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The valuable and interesting little work now offered to the public, fell into the Editor's hands a short time ago, during her residence in Ireland; and anxious to be the means of diffusing more widely, thoughts so just, so pure, and intelligent, she has obtained permission to reprint them.
It was originally her desire to have appended a slight sketch of the lamented Author's life, which is said to have been eventful and interesting; but this wish has been readily relinquished, under the expectation that a memoir, with collected remains in prose and verse, will shortly be published, by a member of Mrs. Trench’s own family.
The work has been republished without any alteration in the text. The Editor is, therefore, answerable for the notes alone; in one or two of which she has ventured to express a difference of opinion from the gifted Author; in others, to confirm or develop her views more fully.
HAD not a few copies of the following
Thoughts been printed, and privately circulated, some years since, I could myself have almost believed that I had insensibly borrowed the greatest part of them from a more important work on the same subject, which I have only just seen. However, as I have sometimes presented the same truths in a different dress, I am not deterred from offering to young mothers this slighter attempt.
I may be thought to refrain from giving the title of the work I allude to, lest I should seem to challenge a comparison unfavourable to mine. I do refrain from it, lest some readers 'might erroneously suspect that I intend to convey an accusation, when I only wish to offer an excuse.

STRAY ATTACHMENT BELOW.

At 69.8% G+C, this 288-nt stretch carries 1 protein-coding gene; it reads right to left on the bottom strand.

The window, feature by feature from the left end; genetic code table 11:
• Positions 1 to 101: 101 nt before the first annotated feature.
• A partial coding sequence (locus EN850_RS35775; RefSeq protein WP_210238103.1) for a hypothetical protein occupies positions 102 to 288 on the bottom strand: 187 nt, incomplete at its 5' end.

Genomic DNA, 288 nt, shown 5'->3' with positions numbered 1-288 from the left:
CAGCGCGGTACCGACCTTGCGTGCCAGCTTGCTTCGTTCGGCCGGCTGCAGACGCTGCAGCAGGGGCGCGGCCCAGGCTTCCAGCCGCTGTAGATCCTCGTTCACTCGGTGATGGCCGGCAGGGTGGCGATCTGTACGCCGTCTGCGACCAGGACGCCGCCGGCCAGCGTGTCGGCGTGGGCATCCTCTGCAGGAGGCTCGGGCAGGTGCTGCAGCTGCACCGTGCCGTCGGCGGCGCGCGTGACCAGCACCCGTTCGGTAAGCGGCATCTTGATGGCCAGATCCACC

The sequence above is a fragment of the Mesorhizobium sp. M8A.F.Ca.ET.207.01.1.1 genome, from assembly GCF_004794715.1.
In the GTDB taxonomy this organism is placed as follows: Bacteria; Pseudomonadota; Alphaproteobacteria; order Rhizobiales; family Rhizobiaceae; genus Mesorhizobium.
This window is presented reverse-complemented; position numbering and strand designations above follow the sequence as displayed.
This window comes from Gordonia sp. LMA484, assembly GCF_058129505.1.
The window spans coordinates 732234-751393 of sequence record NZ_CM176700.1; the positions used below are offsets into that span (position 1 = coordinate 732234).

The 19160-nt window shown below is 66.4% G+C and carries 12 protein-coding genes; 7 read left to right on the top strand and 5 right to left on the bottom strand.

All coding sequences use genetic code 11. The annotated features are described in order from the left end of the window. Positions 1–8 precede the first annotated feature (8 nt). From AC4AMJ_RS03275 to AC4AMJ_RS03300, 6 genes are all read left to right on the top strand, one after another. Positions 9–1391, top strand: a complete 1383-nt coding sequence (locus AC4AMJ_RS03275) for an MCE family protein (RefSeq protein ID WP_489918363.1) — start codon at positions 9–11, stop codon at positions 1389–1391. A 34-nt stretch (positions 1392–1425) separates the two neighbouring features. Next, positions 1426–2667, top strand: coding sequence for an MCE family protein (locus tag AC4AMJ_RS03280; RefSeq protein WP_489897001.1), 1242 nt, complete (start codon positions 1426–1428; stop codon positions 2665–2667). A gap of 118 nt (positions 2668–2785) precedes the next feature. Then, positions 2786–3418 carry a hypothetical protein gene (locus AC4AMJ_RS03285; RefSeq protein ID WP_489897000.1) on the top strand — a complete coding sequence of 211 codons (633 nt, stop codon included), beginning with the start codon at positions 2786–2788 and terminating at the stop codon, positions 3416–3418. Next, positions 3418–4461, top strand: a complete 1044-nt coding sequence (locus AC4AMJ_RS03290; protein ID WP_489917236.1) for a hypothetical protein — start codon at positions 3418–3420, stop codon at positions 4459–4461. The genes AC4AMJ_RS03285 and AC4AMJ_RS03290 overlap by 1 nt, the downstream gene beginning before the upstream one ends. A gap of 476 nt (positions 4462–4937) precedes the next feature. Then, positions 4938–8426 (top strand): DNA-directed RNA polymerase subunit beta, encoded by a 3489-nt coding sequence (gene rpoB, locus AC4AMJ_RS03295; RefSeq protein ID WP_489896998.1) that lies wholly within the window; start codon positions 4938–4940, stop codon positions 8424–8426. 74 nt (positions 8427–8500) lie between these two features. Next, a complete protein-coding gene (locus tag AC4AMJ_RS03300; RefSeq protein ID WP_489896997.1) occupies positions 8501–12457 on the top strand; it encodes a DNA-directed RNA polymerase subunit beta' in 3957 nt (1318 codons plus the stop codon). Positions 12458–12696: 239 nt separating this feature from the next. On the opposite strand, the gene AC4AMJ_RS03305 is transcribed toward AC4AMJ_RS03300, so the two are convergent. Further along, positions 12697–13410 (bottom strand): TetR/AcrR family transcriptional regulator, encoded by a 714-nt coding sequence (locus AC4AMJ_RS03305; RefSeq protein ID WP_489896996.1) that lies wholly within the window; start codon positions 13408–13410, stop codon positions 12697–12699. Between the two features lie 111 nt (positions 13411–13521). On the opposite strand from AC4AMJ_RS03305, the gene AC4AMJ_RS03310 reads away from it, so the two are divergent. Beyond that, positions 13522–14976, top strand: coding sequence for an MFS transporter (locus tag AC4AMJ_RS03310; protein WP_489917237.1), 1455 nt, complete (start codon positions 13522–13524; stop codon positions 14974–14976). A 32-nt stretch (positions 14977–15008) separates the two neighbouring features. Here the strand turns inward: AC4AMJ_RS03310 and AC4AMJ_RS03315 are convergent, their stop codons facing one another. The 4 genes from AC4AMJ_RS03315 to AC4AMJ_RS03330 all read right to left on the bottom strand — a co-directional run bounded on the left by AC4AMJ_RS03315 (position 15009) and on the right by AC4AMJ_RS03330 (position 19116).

THOUGHTS OF A PARENT.
CHAPTER I. THE AIM OF EDUCATION USUALLY CON
TRACTED TO MINOR INTERESTS AND ADVANTAGES.
The first object of education is to train up an immortal soul. The second (but second at an immeasurable distance) is, to do this in a manner most conducive to human happiness; never sacrificing either the interests of the future world to those of the present, or the welfare of the man to the inclinations of the child: errors not dissimilar in complexion, though so awfully different in the importance of their results.
This simple position seems so evident, as to require neither repetition nor enforcement; yet experience proves how little it is acted upon in education: and among those who do act upon it, how many discover a strange species of false shame in confessing their motive.